Focal point

    Keywords: Strategy

Chinese: 焦点 (jiao1 dian3)
Japanese: 模様の接点 (moyo no setten)
Korean: -

The term focal point is often used for a point where opposing moyos meet, when it is the largest point on the board. This terminology is sometimes criticised as inappropriate.[1]

The idea is that on the boundary of Black’s framework and White’s framework, a play by Black will improve Black’s framework and at the same time reduce or threaten White’s framework.

Therefore these points are big because they are double-purpose plays. They are often played in the opening as secondary big points, and are frequently the solution to whole-board problems with quiet positions.

For the difference between the terms focal point and tennozan, see the discussion below


See Strong Groups for another example and discussion.

Go Seigen – Inoue Kohei

On 1927-11-25, when Go Seigen was thirteen and still in China he played Inoue Kohei.

Go Seigen – Inoue Kohei  

Go Seigen as Black played at B1 in reply to the marked white stone blocking off the side. This is considered both excellent timing, and a clear-sighted focal play (Black has no need to invade on the right).

Quite a move for a thirteen-year-old!

See also

Notes and discussion

Appropriateness of the term “Focal point”

[1] Comment: That seems strange to me. There is nothing focal about such points. They are not at any focus, but at the frontier between moyos. I would call them frontier points or boundary points.
-- Bill

Charles Actually, as I now realise, such parts of the board should have many sector lines converging on them; in that sense they are focal or nodal.

Bill: (Much later.) I have found a term I like better, contact point (of two moyo). And I do not think that such points have sector lines converging on them. The example certainly does not.

Bruce Wilcox I prefer the term "pivot point" as they are a fulcrum, shifting the balance of growth and withering of two moyos.

Patrick Traill (2019-03-12): Perhaps the idea is that they are where conflict is focussed? Chambers Dictionary gives “the point or region of greatest activity or interest” for focus, and this seems to be closest to the Latin meaning of hearth. (This sense is lacking in [ext] Wiktionary.) Surprisingly an older, historically ordered edition of Chambers does not give this as the first sense and my OED is too deeply buried for now.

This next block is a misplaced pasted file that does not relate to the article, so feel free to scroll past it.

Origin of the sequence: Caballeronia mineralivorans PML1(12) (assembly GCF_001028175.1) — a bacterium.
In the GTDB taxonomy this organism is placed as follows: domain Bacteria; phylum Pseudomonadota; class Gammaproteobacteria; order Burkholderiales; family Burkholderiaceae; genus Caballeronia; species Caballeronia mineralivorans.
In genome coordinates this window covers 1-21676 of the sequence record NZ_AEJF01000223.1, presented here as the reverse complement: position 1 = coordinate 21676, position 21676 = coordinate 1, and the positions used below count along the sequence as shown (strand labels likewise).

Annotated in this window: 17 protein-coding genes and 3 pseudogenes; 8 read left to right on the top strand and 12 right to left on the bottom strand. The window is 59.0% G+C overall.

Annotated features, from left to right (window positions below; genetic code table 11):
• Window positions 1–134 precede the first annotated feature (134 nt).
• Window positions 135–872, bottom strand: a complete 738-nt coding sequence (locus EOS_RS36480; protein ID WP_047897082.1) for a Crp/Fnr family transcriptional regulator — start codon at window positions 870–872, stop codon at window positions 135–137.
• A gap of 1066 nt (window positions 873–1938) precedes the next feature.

Difference from “tennozan”

Patrick Traill (2020-08-11): What is the difference between the terms focal point and tennozan?

If this comes to a conclusion, it should be cleaned up and introduced into the article(s) as appropriate

Bill: I may be corrected, but I believe that tennozan is based on the site of a famous battle, and indicates a strategically important point, like the high ground in a battle. It is a more general term than focal point.

Patrick Traill (2020-08-13): Thanks, Bill. It may be more general, but on the other hand, the article Tennozan also tells us that to be tennozan a move has to be able to decide the direction of the game. It would help one understand the distinction if somebody could provide examples of three points/moves which are one, the other and both, with explanations why! I also imagine that “focal point” is of Western origin.

Bill: AFAIK, Patrick, tennouzan is regular Japanese, not go jargon. I would not trust any unsigned material on SL that says otherwise. "Has to be able to decide the direction of the game" sounds like editorializing to me. As for focal point, setten in Japanese means point of contact, which seems reasonable. I would prefer frontier, myself, but point of contact is OK. Now, for a lens that bends light to converge on a point, that is a focal point. It is also a point of contact, but point of contact between moyos is not a focal point, IMHO. I think that focal point is a mistaken translation from long ago.

Focal point last edited by on August 15, 2020 - 17:41
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